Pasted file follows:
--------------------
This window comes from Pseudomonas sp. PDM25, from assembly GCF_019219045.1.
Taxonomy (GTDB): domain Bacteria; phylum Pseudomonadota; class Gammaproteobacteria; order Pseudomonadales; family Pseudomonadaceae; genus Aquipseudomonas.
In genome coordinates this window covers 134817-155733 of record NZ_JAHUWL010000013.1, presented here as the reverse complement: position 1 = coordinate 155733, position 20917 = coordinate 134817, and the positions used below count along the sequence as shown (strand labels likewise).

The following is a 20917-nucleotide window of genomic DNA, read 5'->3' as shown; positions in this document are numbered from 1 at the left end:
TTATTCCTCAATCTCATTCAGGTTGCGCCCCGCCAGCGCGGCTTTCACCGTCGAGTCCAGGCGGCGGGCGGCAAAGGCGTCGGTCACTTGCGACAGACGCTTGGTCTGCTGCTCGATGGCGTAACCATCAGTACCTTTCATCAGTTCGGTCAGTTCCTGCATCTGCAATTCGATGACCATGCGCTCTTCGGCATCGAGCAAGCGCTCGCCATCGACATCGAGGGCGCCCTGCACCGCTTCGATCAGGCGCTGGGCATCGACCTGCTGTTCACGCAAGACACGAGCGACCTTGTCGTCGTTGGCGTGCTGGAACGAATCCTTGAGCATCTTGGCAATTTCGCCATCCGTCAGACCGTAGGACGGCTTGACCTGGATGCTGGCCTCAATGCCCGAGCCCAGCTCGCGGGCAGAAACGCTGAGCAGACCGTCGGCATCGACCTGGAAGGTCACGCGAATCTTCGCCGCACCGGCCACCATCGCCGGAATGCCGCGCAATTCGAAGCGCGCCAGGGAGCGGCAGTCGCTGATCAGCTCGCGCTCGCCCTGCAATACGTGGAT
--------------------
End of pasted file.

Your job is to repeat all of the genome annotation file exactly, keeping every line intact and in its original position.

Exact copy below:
This window comes from Pseudomonas sp. PDM25, from assembly GCF_019219045.1.
Taxonomy (GTDB): domain Bacteria; phylum Pseudomonadota; class Gammaproteobacteria; order Pseudomonadales; family Pseudomonadaceae; genus Aquipseudomonas.
In genome coordinates this window covers 134817-155733 of record NZ_JAHUWL010000013.1, presented here as the reverse complement: position 1 = coordinate 155733, position 20917 = coordinate 134817, and the positions used below count along the sequence as shown (strand labels likewise).

The following is a 20917-nucleotide window of genomic DNA, read 5'->3' as shown; positions in this document are numbered from 1 at the left end:
TTATTCCTCAATCTCATTCAGGTTGCGCCCCGCCAGCGCGGCTTTCACCGTCGAGTCCAGGCGGCGGGCGGCAAAGGCGTCGGTCACTTGCGACAGACGCTTGGTCTGCTGCTCGATGGCGTAACCATCAGTACCTTTCATCAGTTCGGTCAGTTCCTGCATCTGCAATTCGATGACCATGCGCTCTTCGGCATCGAGCAAGCGCTCGCCATCGACATCGAGGGCGCCCTGCACCGCTTCGATCAGGCGCTGGGCATCGACCTGCTGTTCACGCAAGACACGAGCGACCTTGTCGTCGTTGGCGTGCTGGAACGAATCCTTGAGCATCTTGGCAATTTCGCCATCCGTCAGACCGTAGGACGGCTTGACCTGGATGCTGGCCTCAATGCCCGAGCCCAGCTCGCGGGCAGAAACGCTGAGCAGACCGTCGGCATCGACCTGGAAGGTCACGCGAATCTTCGCCGCACCGGCCACCATCGCCGGAATGCCGCGCAATTCGAAGCGCGCCAGGGAGCGGCAGTCGCTGATCAGCTCGCGCTCGCCCTGCAATACGTGGAT